Boyd Gaming Corp. and Coast Casinos Inc. today announced a merger agreement worth $1.3 billion that is expected to strengthen the companies' presence in the lucrative Las Vegas locals casino market. The deal also brings together two executives from pioneering families whose fathers were casino partners about 40 years ago. …Coast shareholders will receive about $495 million in cash and Boyd will issue about 19.4 million shares worth about $325 million to Coast shareholders. In addition, Boyd will assume about $460 million of Coast debt. …The combination will create a family of 17 casinos and a combined 25,500 employees, including Coast's 7,500 or so employees and Boyd's staff of about 18,000 nationwide. Boyd's Sam's Town on Boulder Highway will join Coast Casino's three local properties, Gold Coast, Suncoast and the recently expanded Orleans, to "create a significant presence in the dynamic growing Las Vegas locals sector," the companies said. Coast isn't a player downtown, where Boyd is a big operator. Liz Benston, Las Vegas Sun, 2-9-04

The stock market usually rewards companies that manage their core businesses well, and, of course, those that expand into new markets or industries or those involved in mergers and acquisitions. Boyd is being rewarded for its management of the Boyd properties, and one would guess in time for the Coast acquisition. Steve Wynn continues to dazzle even without an operating property, and yet the market rewards him; Mr. Wynn has always been in a category by himself.

The average value of gaming stocks soared to new records in February, up 76 percent from a year earlier, despite marked weaknesses in slot machine manufacturers' shares, analysts said Friday. Station Casinos and Boyd Gaming Corp. led local operators because of their aggressive strategies aimed at the locals market, analysts said. Rod Smith, Gaming Wire, Las Vegas Review-Journal, 2-28-04

Wynn Resorts topped off twice this week: It poured the top slab on its signature Las Vegas resort and its stock continued its remarkable climb with share price increases leading all other major gaming companies. Despite having neither cash flow nor operating income, and with more than a year to go before its Las Vegas property even opens, shares closed Friday at $36.34, up about 180 percent since Las Vegas developer Steve Wynn took his company public on Oct. 25, 2002. Rod Smith, Gaming Wire, Las Vegas Review-Journal, 2-28-04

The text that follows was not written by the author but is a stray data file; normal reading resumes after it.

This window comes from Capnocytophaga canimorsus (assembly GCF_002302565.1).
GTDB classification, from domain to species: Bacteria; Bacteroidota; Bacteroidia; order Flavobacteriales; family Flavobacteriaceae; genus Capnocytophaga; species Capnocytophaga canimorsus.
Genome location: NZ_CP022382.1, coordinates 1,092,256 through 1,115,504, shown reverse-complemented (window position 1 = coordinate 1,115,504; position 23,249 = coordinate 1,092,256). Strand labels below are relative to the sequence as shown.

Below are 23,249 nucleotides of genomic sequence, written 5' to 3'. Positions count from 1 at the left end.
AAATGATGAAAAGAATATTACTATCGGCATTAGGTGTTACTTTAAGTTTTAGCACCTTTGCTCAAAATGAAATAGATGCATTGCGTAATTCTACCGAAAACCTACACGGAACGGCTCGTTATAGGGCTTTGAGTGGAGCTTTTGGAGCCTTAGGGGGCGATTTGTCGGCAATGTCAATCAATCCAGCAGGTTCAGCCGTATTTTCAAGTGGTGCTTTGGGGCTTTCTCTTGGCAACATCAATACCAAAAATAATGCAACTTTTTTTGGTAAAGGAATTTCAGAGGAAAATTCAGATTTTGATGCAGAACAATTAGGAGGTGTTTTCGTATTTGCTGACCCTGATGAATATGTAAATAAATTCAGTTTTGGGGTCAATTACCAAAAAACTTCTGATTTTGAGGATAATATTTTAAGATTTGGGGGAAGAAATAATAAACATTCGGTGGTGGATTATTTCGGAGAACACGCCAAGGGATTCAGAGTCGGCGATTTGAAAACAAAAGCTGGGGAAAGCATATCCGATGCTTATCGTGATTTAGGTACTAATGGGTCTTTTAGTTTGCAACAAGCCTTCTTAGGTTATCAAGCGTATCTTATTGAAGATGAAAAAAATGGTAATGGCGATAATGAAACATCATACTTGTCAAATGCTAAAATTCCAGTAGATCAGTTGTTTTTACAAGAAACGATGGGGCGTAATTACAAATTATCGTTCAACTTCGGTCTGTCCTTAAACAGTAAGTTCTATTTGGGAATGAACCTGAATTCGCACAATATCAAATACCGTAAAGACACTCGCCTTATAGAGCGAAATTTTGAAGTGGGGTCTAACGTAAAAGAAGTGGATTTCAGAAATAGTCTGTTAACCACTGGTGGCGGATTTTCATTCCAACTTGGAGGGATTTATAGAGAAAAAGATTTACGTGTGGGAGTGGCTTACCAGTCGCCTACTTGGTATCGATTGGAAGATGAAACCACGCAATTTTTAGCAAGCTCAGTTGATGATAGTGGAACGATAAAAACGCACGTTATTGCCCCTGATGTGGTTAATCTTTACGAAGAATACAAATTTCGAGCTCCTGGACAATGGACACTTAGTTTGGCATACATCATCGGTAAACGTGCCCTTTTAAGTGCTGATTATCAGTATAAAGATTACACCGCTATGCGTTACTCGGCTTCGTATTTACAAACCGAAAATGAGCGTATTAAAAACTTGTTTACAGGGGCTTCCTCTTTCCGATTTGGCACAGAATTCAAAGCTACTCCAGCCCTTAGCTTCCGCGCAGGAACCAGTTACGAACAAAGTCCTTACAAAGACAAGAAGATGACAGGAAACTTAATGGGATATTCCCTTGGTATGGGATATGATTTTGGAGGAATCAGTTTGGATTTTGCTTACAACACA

There is much discussion these days about regulating Internet gaming; the pundits are wont to say that neither the American Congress nor any other governing body can put this genie back into its bottle. That may well be true, but there have been some "pressures" applied, directly and indirectly, that at least in the short-term, will have an impact on Internet gaming; advertising and payment providers are showing the effects of the pressure.

During the course of reporting the story "Ads for Gambling Sites Abound Despite Legal Crackdown on Media" (MediaDailyNews, Jan. 30), MSNBC.com pulled two such ads that appeared on the Covers.com section within its sports channel. MSNBC….The ads' existence was first brought to MSNBC.com's attention by MediaDailyNews. "The bottom line is that sports betting ads are illegal on our site, and we enforced our policy," said Cherylynne Crowther, VP-marketing, MSNBC.com. "Once we realized that we had out-of-policy ads running, we yanked them," she said. MediaDailyNews, 2-2-04

MasterCard International has issued a bulletin to its member financial institutions, reinforcing the importance of compliance with all MasterCard standards aimed at preventing the use of MasterCard systems for any illegal activities. "We're issuing the bulletin to remind our global membership that MasterCard does not tolerate illegal activities of any kind. …illegal activity include Internet payments for transactions involving gambling, pornography, and prescription medications." …a member that fails to comply with these standards to absorb the cost of any illegal transactions, and in addition, MasterCard could assess, suspend or terminate that member. Business Wire, 2-12-04

Slot maker Sierra Design Group this week averted a move by Missouri regulators to revoke its gambling license in that state -- which could have threatened the company's business nationwide -- by shutting down an Internet site that regulators believe offered illegal gambling. The Reno-based company, which is in the process of being acquired by slot giant Alliance Gaming Corp. of Las Vegas, had operated an Internet site under a subsidiary called Arcade Planet. Liz Benston, Las Vegas Sun, 2-12-04